Global Policy Forum

Despite Bumper Grain Crop,

Agence France Presse
April 3, 2007

Despite projections of a bumper grain crop this year, 33 countries will not have enough food, with Iraq and Zimbabwe among the hardest hit, the UN food agency said Tuesday. Countries with "widespread lack of access to food" include Afghanistan, North Korea, Eritrea, Ethiopia, Haiti, Liberia, Mauritania, Nepal, Niger and Sierra Leone, according to the April issue of the Food and Agriculture Organisations "Crop Prospects and Food Situation" report. Hardest hit, with an "exceptional shortfall" in food production and supplies, are Iraq, Lesotho, the Philippines, Swaziland and Zimbabwe, the FAO said.

In eastern Africa, millions "still depend on food assistance ... due to a combination of factors including conflict and adverse weather conditions," it said. In southern Africa, preliminary forecasts suggest a below-average maize yield similar to that of 2006, the statement said, although prospects vary from country to country. Prospects are good overall in Latin America and the Caribbean, except for in Bolivia, where severe weather, ranging from torrential rains to drought, has caused extensive losses to agriculture, livestock and other assets. World cereal production is forecast to increase by 4.3 percent to a record two billion tonnes, the Rome-based agency said.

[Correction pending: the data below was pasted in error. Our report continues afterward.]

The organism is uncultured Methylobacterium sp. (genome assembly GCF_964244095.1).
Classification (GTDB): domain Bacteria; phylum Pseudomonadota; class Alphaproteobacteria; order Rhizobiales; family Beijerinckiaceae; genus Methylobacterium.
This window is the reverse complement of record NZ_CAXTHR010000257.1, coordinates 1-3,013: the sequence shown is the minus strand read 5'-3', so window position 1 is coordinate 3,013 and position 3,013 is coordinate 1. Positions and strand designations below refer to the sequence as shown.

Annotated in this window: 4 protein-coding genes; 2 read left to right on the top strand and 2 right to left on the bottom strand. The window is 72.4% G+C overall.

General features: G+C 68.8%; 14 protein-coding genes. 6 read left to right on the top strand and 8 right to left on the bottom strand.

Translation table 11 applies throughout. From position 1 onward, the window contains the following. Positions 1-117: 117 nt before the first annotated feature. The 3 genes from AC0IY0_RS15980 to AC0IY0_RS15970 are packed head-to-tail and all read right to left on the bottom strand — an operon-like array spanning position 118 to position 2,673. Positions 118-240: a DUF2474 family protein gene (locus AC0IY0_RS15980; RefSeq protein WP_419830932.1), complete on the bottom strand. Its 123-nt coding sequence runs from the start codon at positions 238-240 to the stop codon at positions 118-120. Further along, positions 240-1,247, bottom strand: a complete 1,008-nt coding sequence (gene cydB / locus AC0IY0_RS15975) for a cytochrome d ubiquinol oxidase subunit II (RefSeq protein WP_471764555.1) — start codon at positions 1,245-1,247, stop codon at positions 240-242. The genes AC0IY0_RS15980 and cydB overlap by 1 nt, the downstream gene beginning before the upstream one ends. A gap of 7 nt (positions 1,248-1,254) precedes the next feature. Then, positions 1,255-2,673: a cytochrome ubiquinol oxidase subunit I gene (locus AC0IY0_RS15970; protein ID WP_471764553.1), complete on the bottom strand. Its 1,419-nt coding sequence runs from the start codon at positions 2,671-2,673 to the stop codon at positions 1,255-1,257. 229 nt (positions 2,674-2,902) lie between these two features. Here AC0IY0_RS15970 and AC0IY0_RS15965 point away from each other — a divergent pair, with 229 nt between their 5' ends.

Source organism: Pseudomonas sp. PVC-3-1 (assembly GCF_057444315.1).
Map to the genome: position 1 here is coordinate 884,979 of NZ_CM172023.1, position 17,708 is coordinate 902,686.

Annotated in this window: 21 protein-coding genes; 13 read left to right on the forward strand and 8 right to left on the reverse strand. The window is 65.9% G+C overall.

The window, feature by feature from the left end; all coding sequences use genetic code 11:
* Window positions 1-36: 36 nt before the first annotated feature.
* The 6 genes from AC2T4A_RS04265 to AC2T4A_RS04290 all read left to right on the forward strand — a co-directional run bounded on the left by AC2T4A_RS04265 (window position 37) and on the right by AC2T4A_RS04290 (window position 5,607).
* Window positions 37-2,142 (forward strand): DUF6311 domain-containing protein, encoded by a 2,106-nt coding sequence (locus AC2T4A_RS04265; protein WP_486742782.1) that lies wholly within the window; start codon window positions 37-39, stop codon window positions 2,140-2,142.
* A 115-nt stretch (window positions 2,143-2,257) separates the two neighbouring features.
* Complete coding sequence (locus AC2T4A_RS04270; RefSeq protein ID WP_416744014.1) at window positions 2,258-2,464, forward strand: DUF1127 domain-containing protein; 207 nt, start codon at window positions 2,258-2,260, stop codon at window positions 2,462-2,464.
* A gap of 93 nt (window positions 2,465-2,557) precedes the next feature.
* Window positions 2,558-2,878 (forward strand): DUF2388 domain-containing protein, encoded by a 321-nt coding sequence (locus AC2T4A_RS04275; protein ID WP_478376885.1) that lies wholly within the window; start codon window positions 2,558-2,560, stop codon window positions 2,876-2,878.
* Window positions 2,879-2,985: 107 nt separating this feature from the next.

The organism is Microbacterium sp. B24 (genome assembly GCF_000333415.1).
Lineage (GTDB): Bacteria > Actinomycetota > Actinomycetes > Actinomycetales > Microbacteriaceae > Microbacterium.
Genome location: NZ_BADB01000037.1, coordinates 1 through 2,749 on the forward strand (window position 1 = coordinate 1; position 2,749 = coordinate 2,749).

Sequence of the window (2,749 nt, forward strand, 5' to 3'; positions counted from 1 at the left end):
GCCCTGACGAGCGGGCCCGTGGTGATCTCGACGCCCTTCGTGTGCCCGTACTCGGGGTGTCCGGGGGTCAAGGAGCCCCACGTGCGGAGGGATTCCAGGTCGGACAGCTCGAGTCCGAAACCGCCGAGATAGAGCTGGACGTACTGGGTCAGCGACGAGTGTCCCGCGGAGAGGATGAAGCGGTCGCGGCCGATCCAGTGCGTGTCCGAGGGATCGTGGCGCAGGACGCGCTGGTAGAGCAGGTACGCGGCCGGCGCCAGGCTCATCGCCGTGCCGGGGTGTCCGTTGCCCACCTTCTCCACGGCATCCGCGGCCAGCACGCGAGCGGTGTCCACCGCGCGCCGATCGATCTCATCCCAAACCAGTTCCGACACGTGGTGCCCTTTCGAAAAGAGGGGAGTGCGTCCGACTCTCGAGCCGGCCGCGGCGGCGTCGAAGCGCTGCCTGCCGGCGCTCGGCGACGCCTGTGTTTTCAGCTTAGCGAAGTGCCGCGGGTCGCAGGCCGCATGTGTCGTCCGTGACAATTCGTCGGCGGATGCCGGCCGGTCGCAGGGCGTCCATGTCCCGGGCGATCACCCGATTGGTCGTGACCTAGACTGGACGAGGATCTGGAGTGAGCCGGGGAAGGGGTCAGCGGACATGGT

"The bulk of the increase is expected in maize, (and) a significant rise in wheat output is also foreseen, with a recovery in some major exporting countries after weather problems last year," it said. About half of the increase -- some 41 million tonnes -- will come from the production of "coarse grains," mainly maize, in North and South America to meet surging demand for ethanol fuel, the FAO study found.

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